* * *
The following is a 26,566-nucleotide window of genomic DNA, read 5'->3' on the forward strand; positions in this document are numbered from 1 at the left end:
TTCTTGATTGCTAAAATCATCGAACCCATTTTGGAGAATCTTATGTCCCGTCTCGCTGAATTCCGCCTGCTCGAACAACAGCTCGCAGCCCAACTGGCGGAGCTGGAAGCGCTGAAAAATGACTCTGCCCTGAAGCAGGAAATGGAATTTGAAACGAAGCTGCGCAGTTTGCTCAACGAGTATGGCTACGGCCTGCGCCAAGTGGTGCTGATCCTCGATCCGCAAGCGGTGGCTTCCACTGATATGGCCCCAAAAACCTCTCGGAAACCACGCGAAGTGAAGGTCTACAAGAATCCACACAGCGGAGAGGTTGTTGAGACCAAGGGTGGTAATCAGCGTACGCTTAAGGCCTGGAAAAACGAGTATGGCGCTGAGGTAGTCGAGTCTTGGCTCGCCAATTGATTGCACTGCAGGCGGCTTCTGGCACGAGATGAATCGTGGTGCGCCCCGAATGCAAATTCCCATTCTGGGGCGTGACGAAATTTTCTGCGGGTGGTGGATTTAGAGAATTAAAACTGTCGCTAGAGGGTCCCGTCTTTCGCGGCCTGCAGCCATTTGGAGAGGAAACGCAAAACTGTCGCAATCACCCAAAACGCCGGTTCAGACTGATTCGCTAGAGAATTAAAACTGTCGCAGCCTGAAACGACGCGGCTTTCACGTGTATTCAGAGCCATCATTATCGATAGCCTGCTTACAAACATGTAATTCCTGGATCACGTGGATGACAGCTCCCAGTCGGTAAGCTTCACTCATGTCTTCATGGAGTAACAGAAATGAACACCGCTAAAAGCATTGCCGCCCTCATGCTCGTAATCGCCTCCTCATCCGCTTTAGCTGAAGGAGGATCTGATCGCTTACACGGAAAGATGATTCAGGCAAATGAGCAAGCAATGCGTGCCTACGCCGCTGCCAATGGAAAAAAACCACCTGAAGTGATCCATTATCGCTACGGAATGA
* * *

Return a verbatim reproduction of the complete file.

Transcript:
The following is a 26,566-nucleotide window of genomic DNA, read 5'->3' on the forward strand; positions in this document are numbered from 1 at the left end:
TTCTTGATTGCTAAAATCATCGAACCCATTTTGGAGAATCTTATGTCCCGTCTCGCTGAATTCCGCCTGCTCGAACAACAGCTCGCAGCCCAACTGGCGGAGCTGGAAGCGCTGAAAAATGACTCTGCCCTGAAGCAGGAAATGGAATTTGAAACGAAGCTGCGCAGTTTGCTCAACGAGTATGGCTACGGCCTGCGCCAAGTGGTGCTGATCCTCGATCCGCAAGCGGTGGCTTCCACTGATATGGCCCCAAAAACCTCTCGGAAACCACGCGAAGTGAAGGTCTACAAGAATCCACACAGCGGAGAGGTTGTTGAGACCAAGGGTGGTAATCAGCGTACGCTTAAGGCCTGGAAAAACGAGTATGGCGCTGAGGTAGTCGAGTCTTGGCTCGCCAATTGATTGCACTGCAGGCGGCTTCTGGCACGAGATGAATCGTGGTGCGCCCCGAATGCAAATTCCCATTCTGGGGCGTGACGAAATTTTCTGCGGGTGGTGGATTTAGAGAATTAAAACTGTCGCTAGAGGGTCCCGTCTTTCGCGGCCTGCAGCCATTTGGAGAGGAAACGCAAAACTGTCGCAATCACCCAAAACGCCGGTTCAGACTGATTCGCTAGAGAATTAAAACTGTCGCAGCCTGAAACGACGCGGCTTTCACGTGTATTCAGAGCCATCATTATCGATAGCCTGCTTACAAACATGTAATTCCTGGATCACGTGGATGACAGCTCCCAGTCGGTAAGCTTCACTCATGTCTTCATGGAGTAACAGAAATGAACACCGCTAAAAGCATTGCCGCCCTCATGCTCGTAATCGCCTCCTCATCCGCTTTAGCTGAAGGAGGATCTGATCGCTTACACGGAAAGATGATTCAGGCAAATGAGCAAGCAATGCGTGCCTACGCCGCTGCCAATGGAAAAAAACCACCTGAAGTGATCCATTATCGCTACGGAATGA